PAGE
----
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Life Health > Health Insurance > Health Insurance

Health IT exec hates silos

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Another in a series of interviews with people who are knee deep in the PPACA World ocean.

Sumit Nijhawan says federal regulators ought to make it easier for health insurers to re-use big Patient Protection and Affordable Care Act data reporting efforts.

Nijhawan is chief executive officer of Infogix, a company that helps health insurers and other companies glue the contents of databases together and validate the completeness and accuracy of the merged data.

The company also offers systems that companies can use to control processes and operations. In the health insurance market, it’s offering those systems as tools for customers that want to present information in a consistent, standardized information; run health plans subject to PPACA; and create reports for the PPACA medical loss ratio and PPACA “three R’s” risk-management programs.

In the health plan administration field, for example, Infogix is helping plans with “cost-sharing reduction collections” — getting the federal government to pay its share of the deductible, co-payment and coinsurance costs for moderate-income consumers who buy certain health plans through the PPACA public exchange system.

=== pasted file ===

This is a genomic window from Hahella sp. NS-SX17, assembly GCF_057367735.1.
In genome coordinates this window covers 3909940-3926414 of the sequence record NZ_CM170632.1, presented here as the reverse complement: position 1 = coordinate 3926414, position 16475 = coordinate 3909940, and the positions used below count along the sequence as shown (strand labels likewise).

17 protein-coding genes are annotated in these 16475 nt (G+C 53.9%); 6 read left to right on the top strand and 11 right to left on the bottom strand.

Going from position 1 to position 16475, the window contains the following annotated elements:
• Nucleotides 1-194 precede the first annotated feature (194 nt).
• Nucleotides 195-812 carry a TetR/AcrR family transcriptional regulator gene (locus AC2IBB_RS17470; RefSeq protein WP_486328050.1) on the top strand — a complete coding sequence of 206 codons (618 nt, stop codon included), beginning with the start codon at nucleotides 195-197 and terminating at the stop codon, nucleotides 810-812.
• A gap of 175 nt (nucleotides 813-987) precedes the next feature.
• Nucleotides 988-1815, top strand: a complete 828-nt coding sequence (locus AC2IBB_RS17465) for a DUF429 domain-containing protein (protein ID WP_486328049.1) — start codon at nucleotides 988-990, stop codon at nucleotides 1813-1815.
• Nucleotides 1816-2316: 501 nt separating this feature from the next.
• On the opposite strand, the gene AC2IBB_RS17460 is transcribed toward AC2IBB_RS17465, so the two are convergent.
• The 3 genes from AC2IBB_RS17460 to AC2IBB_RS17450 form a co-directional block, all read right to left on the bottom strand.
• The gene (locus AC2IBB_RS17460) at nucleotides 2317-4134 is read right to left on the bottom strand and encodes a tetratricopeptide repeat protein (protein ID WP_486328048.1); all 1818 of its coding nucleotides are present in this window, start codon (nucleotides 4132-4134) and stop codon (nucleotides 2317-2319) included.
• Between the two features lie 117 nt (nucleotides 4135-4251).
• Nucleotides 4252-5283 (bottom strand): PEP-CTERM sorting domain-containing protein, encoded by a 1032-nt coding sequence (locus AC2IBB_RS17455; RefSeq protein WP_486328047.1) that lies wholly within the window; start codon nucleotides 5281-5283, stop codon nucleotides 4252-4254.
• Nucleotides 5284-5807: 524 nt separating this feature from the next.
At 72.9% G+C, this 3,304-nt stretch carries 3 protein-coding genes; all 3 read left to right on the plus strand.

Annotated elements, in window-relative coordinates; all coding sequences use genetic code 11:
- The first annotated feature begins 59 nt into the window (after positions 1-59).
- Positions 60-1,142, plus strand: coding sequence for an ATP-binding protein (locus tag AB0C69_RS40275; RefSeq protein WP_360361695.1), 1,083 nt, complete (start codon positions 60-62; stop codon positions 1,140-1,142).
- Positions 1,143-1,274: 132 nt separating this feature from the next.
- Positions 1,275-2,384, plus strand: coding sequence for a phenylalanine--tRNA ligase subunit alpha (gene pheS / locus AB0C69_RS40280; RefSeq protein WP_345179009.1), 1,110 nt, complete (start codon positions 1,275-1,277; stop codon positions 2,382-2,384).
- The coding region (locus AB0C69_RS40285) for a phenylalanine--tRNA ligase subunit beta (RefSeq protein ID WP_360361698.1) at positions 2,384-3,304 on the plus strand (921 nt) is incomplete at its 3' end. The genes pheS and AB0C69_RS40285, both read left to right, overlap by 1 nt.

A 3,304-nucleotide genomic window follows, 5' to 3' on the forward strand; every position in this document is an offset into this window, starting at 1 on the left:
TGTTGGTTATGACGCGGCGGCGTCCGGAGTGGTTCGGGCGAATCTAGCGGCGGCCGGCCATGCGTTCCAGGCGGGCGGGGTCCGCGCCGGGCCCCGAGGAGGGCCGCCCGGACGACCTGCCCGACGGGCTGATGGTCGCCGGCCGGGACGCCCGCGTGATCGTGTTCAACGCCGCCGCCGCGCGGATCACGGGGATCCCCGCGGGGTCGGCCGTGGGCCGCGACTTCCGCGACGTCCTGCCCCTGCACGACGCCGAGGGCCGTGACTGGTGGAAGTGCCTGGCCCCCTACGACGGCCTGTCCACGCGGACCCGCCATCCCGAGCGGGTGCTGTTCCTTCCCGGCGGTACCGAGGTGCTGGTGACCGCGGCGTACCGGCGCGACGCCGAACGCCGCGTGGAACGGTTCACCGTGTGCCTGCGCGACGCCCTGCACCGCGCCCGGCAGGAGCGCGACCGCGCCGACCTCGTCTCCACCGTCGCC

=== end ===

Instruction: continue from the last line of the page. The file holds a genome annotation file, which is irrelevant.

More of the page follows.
Congress created the cost-sharing reduction program to make sure that workers with incomes from 133 percent to 250 percent of the federal poverty level could use the private health insurance bought through the public exchanges without fear of having to pay enormous out-of-pocket costs.

Almost all health insurers have to deal with the PPACA MLR and risk-management programs, and any selling “qualified health plans” through the public exchanges have to deal with cost-sharing reduction reporting, Nijhawan said.

The cost-sharing reduction data and some of the risk-management program reports, such as the reinsurance program report, have to be very detailed, Nijhawan said.

The MLR reports are much more general.

This spring, insurers will be filing reports for the 2013 plan year. Insurers also filed PPACA MLR reports for the 2011 and 2012 plan years.

But, even if an insurer has spent the money to set up and perfect its MLR reporting system, it is also has to set up similar but separate cost-sharing reduction and three R’s reporting systems, Nijhawan said.

Many insurers have the teams responding to the PPACA data demands in separate silos, Nijhawan said.

Meanwhile, Nijhawan added, the teams at the Centers for Medicare & Medicaid Services seem to be developing the PPACA reporting systems in silos of their own.

“As far as I’m concerned, CMS is just a giant carrier,” Nijhawan said.

Nijhawan sees another, related problems: Carriers assuming that, because PPACA plan enrollment has been lower than expected this year, they can administer the plans with manual systems, rather than trying to automate the process.

Nijhawan said he thinks insurers that use that administration strategy will suffer if the PPACA plans get any bigger.

“Once the volume goes up, it’s going to hit them,” Nijhawan said. “They can’t possible do this manually.”

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